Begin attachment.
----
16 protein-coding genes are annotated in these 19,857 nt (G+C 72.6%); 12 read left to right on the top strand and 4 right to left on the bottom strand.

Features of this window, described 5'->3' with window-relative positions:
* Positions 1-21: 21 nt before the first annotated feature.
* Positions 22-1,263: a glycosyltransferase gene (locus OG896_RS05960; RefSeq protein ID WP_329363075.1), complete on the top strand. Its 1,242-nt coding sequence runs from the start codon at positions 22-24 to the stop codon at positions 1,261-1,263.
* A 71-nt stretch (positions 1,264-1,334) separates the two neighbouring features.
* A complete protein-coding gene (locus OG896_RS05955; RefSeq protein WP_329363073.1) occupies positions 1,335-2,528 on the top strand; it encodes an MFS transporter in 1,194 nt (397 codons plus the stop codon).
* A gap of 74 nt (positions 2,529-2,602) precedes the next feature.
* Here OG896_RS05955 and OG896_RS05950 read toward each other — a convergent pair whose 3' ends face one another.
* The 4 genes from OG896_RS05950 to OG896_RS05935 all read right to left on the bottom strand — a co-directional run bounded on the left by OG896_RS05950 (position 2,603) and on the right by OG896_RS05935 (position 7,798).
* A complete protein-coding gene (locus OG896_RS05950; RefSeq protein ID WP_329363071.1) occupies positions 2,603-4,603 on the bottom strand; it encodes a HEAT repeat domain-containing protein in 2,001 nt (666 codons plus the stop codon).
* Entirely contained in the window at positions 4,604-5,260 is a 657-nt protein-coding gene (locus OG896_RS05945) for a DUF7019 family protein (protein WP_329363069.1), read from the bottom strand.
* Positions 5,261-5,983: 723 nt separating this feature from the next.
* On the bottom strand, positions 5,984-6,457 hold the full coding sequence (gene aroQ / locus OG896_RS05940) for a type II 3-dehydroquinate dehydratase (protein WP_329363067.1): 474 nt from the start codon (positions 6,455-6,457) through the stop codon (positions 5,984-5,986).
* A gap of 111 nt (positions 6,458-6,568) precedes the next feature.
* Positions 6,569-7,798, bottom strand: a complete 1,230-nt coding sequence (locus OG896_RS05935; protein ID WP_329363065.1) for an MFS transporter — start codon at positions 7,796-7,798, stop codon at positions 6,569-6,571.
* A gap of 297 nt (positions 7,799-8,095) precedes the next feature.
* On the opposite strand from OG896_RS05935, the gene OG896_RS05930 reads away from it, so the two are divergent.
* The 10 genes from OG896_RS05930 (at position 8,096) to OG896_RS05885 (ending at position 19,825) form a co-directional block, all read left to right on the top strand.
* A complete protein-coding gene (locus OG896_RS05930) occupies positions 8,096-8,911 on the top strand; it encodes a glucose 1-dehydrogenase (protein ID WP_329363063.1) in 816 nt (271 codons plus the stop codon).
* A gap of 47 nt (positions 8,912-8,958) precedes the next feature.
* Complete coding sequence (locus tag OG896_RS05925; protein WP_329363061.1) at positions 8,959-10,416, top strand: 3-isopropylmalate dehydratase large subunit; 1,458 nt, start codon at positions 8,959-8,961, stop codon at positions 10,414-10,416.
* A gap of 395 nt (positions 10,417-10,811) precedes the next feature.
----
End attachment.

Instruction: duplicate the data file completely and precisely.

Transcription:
16 protein-coding genes are annotated in these 19,857 nt (G+C 72.6%); 12 read left to right on the top strand and 4 right to left on the bottom strand.

Features of this window, described 5'->3' with window-relative positions:
* Positions 1-21: 21 nt before the first annotated feature.
* Positions 22-1,263: a glycosyltransferase gene (locus OG896_RS05960; RefSeq protein ID WP_329363075.1), complete on the top strand. Its 1,242-nt coding sequence runs from the start codon at positions 22-24 to the stop codon at positions 1,261-1,263.
* A 71-nt stretch (positions 1,264-1,334) separates the two neighbouring features.
* A complete protein-coding gene (locus OG896_RS05955; RefSeq protein WP_329363073.1) occupies positions 1,335-2,528 on the top strand; it encodes an MFS transporter in 1,194 nt (397 codons plus the stop codon).
* A gap of 74 nt (positions 2,529-2,602) precedes the next feature.
* Here OG896_RS05955 and OG896_RS05950 read toward each other — a convergent pair whose 3' ends face one another.
* The 4 genes from OG896_RS05950 to OG896_RS05935 all read right to left on the bottom strand — a co-directional run bounded on the left by OG896_RS05950 (position 2,603) and on the right by OG896_RS05935 (position 7,798).
* A complete protein-coding gene (locus OG896_RS05950; RefSeq protein ID WP_329363071.1) occupies positions 2,603-4,603 on the bottom strand; it encodes a HEAT repeat domain-containing protein in 2,001 nt (666 codons plus the stop codon).
* Entirely contained in the window at positions 4,604-5,260 is a 657-nt protein-coding gene (locus OG896_RS05945) for a DUF7019 family protein (protein WP_329363069.1), read from the bottom strand.
* Positions 5,261-5,983: 723 nt separating this feature from the next.
* On the bottom strand, positions 5,984-6,457 hold the full coding sequence (gene aroQ / locus OG896_RS05940) for a type II 3-dehydroquinate dehydratase (protein WP_329363067.1): 474 nt from the start codon (positions 6,455-6,457) through the stop codon (positions 5,984-5,986).
* A gap of 111 nt (positions 6,458-6,568) precedes the next feature.
* Positions 6,569-7,798, bottom strand: a complete 1,230-nt coding sequence (locus OG896_RS05935; protein ID WP_329363065.1) for an MFS transporter — start codon at positions 7,796-7,798, stop codon at positions 6,569-6,571.
* A gap of 297 nt (positions 7,799-8,095) precedes the next feature.
* On the opposite strand from OG896_RS05935, the gene OG896_RS05930 reads away from it, so the two are divergent.
* The 10 genes from OG896_RS05930 (at position 8,096) to OG896_RS05885 (ending at position 19,825) form a co-directional block, all read left to right on the top strand.
* A complete protein-coding gene (locus OG896_RS05930) occupies positions 8,096-8,911 on the top strand; it encodes a glucose 1-dehydrogenase (protein ID WP_329363063.1) in 816 nt (271 codons plus the stop codon).
* A gap of 47 nt (positions 8,912-8,958) precedes the next feature.
* Complete coding sequence (locus tag OG896_RS05925; protein WP_329363061.1) at positions 8,959-10,416, top strand: 3-isopropylmalate dehydratase large subunit; 1,458 nt, start codon at positions 8,959-8,961, stop codon at positions 10,414-10,416.
* A gap of 395 nt (positions 10,417-10,811) precedes the next feature.